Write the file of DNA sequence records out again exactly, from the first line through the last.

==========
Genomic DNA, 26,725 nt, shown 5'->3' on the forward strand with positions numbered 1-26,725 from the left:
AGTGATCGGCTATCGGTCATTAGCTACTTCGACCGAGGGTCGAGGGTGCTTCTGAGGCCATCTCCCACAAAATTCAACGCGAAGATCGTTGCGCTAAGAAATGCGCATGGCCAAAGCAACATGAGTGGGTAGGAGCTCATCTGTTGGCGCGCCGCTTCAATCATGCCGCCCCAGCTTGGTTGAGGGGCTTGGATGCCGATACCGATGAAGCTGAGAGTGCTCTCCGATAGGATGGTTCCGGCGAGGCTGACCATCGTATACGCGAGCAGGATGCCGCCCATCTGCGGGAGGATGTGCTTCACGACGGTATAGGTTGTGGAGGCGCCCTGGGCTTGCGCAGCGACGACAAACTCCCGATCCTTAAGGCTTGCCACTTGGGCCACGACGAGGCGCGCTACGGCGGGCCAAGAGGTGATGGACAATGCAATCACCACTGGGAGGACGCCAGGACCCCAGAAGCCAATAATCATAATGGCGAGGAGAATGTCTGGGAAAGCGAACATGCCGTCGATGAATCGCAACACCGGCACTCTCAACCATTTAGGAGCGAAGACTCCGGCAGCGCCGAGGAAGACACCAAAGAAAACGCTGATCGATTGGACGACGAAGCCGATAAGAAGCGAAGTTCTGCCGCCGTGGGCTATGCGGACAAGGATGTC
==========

Genomic DNA, 26,725 nt, shown 5'->3' on the forward strand with positions numbered 1-26,725 from the left:
AGTGATCGGCTATCGGTCATTAGCTACTTCGACCGAGGGTCGAGGGTGCTTCTGAGGCCATCTCCCACAAAATTCAACGCGAAGATCGTTGCGCTAAGAAATGCGCATGGCCAAAGCAACATGAGTGGGTAGGAGCTCATCTGTTGGCGCGCCGCTTCAATCATGCCGCCCCAGCTTGGTTGAGGGGCTTGGATGCCGATACCGATGAAGCTGAGAGTGCTCTCCGATAGGATGGTTCCGGCGAGGCTGACCATCGTATACGCGAGCAGGATGCCGCCCATCTGCGGGAGGATGTGCTTCACGACGGTATAGGTTGTGGAGGCGCCCTGGGCTTGCGCAGCGACGACAAACTCCCGATCCTTAAGGCTTGCCACTTGGGCCACGACGAGGCGCGCTACGGCGGGCCAAGAGGTGATGGACAATGCAATCACCACTGGGAGGACGCCAGGACCCCAGAAGCCAATAATCATAATGGCGAGGAGAATGTCTGGGAAAGCGAACATGCCGTCGATGAATCGCAACACCGGCACTCTCAACCATTTAGGAGCGAAGACTCCGGCAGCGCCGAGGAAGACACCAAAGAAAACGCTGATCGATTGGACGACGAAGCCGATAAGAAGCGAAGTTCTGCCGCCGTGGGCTATGCGGACAAGGATGTC